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Everything posted by DR. S

  1. Here's my 2 cents. Edting, as in splicing bits of more than one take together, is not nearly so common in classical music as Maestro indicates. However, I know that it happens some. In a master class, Ricci once told us a story of his recording the 24 capricces using the then new direct to disc technology (mid 70s). They didn't give him his 4 hours to warm up so, although he almost got through them then, he had a "goof" as he put it. They had to start over from #1. This technology did not allow retakes at all. I did read once that one of Menuhin's recordings of one of the Paganini Concerti was a spliced composite of something like 30 takes. I heard the recording and I believe it may have been. But his name sold records so they kept pumping him for product, even when he was having significant problems. However, modern technology can easily correct for anything like slight differences in tempo or even pitch to produce a clean splice, so who knows what is happening now, especially in solo or small group recordings.
  2. You have to start with people that get along or at least respect each other to begin with. Its much more than finding 4 good players, but finding the right chemistry. Each group has their own mix. Some practically live together, others almost never associate outside of 'the job'. You will have to sit down and hash it out. Rules for decision making and working together. Nothing anyone else has done will work for your situation. Best of luck.
  3. I guess I wasn't really looking for justification to wear the T-shirt, but was more interested in the phenomena that surrounds or produces the 'Mystique'of Juilliard that seems to seperate it out from other schools - even places like Harvard or MIT. Actually I believe having gone to Curtis is more of an accomplishment - they wouldn't take me (okay in my defense I was already too old when I auditioned). And I'm very impressed with people out of Eastman as well, and they seem to have received a fuller more well rounded education to boot. I am happy that I went to Juilliard, and I am not ashamed of it in any way. I especially love the question about how come I'm an engineer (one of my favotite lines is to tell people that I am probably the only Juilliard trained engineer they'll ever meet) - I've just noticed a different reaction to this place as an alma mater than any other school I've come across. And at times, especialy among some musicians I feel a sense of coldness in reaction to it. If someone asks I tell them, but I rarely offer it up. I have found that it does capture the attention of people on my engineering resume' though.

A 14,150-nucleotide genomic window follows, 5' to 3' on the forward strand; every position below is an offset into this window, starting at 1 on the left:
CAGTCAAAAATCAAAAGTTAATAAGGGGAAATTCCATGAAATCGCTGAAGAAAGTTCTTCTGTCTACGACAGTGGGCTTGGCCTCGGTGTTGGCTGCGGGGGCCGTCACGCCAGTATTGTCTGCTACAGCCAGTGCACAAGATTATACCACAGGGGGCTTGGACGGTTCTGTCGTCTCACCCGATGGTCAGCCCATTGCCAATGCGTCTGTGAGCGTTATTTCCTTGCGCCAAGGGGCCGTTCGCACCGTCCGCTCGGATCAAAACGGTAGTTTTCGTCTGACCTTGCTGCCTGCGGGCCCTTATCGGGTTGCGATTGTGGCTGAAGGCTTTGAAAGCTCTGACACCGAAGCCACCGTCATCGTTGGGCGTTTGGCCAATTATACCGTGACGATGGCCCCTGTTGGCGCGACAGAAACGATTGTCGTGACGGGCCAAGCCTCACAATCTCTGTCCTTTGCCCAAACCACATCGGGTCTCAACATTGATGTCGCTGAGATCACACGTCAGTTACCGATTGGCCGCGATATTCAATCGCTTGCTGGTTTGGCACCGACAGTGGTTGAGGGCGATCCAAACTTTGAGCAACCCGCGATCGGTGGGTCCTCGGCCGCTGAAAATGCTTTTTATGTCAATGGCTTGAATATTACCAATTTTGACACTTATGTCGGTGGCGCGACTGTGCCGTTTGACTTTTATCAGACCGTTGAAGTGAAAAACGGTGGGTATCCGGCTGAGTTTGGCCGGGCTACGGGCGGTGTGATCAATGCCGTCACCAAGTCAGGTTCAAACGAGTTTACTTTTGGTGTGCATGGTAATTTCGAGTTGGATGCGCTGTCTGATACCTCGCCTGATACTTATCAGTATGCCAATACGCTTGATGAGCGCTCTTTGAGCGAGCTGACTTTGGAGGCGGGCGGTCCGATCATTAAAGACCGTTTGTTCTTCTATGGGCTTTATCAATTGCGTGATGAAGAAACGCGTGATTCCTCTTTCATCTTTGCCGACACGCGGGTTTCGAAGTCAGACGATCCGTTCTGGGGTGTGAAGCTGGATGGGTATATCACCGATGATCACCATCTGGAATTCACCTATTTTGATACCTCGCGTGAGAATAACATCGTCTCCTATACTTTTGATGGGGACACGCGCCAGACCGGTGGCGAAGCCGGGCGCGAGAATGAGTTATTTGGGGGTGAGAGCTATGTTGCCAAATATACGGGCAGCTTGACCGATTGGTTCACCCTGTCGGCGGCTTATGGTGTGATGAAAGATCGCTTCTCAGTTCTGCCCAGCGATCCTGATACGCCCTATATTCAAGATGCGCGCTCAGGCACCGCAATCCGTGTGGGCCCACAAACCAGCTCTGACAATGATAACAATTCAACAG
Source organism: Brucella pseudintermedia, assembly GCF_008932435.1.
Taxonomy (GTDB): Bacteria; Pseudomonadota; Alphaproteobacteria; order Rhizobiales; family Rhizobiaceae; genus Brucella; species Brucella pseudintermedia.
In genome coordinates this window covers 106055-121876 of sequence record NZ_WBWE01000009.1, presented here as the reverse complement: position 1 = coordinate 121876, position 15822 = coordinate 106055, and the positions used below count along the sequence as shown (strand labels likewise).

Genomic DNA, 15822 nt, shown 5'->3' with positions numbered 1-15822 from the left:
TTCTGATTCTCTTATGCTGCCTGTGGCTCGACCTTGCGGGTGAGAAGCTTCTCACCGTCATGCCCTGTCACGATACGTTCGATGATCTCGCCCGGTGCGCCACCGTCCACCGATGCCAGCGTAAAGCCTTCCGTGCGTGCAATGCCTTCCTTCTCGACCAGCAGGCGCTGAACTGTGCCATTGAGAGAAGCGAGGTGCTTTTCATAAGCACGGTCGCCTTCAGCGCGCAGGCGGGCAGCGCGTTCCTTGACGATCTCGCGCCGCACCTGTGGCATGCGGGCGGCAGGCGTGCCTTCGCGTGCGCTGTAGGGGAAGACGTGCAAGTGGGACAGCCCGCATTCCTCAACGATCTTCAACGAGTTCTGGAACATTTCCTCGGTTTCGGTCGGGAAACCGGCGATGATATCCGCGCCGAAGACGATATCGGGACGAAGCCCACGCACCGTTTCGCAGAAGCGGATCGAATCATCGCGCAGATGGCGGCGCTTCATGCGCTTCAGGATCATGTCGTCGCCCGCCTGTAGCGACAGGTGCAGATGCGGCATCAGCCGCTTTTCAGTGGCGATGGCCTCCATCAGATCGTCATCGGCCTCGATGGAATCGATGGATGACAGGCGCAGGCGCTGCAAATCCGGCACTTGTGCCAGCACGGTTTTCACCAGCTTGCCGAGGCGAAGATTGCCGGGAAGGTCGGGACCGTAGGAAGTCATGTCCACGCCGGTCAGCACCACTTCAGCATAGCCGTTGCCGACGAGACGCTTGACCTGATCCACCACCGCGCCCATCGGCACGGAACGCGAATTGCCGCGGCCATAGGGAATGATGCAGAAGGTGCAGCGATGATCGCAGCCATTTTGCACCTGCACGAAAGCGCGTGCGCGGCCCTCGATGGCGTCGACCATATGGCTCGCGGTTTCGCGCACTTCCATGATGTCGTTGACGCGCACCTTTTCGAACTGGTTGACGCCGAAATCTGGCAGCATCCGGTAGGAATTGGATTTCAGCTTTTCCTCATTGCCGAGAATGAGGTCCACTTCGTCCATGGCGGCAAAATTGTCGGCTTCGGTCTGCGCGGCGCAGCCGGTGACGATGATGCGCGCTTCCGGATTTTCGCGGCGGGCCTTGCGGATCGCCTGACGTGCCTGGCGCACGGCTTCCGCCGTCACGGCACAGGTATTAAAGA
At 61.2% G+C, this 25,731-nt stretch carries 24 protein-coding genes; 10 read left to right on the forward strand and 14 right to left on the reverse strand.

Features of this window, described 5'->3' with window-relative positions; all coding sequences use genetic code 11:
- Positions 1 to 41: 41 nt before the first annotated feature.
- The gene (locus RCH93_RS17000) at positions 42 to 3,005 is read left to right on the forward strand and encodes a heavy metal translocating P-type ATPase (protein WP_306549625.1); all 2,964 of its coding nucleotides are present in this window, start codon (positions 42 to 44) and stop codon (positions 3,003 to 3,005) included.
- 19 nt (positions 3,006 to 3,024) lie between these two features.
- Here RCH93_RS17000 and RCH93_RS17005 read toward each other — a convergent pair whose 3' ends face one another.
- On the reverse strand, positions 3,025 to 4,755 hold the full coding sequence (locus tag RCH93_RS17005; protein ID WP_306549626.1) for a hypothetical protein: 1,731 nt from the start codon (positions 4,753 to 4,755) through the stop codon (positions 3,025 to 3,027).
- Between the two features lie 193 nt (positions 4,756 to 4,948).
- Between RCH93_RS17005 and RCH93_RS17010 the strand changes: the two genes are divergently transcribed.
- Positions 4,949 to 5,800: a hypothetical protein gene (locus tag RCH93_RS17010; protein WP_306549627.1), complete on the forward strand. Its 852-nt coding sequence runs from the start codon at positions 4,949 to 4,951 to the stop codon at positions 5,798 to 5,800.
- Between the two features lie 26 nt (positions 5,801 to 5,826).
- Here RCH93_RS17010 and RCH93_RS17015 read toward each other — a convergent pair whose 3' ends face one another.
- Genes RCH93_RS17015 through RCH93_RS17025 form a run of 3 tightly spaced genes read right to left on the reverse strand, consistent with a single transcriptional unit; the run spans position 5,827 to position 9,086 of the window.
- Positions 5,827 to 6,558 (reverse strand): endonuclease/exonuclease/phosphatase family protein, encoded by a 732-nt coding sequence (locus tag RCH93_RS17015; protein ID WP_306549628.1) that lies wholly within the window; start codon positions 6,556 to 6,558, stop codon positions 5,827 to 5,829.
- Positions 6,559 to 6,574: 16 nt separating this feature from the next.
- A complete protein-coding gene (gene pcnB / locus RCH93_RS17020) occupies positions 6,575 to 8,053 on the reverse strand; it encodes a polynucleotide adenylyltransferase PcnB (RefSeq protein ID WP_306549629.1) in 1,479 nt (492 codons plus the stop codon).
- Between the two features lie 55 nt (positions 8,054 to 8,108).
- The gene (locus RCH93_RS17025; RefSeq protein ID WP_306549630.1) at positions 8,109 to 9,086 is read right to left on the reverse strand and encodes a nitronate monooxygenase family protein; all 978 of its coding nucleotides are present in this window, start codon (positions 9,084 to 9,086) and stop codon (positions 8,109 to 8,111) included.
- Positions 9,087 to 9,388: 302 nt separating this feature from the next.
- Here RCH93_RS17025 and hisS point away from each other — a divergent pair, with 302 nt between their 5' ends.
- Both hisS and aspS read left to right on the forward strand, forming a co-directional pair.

4. DR. S

    Wasp Stings

    Scientifically speaking you need to apply a base (speaking in Ph terms) material to neutralize the acid in the sting. Ammonia works really well and fast. The sooner the better. It is good practice to carry any of the various available sting reliever products with you when working in a garden or out for a romp in the woods.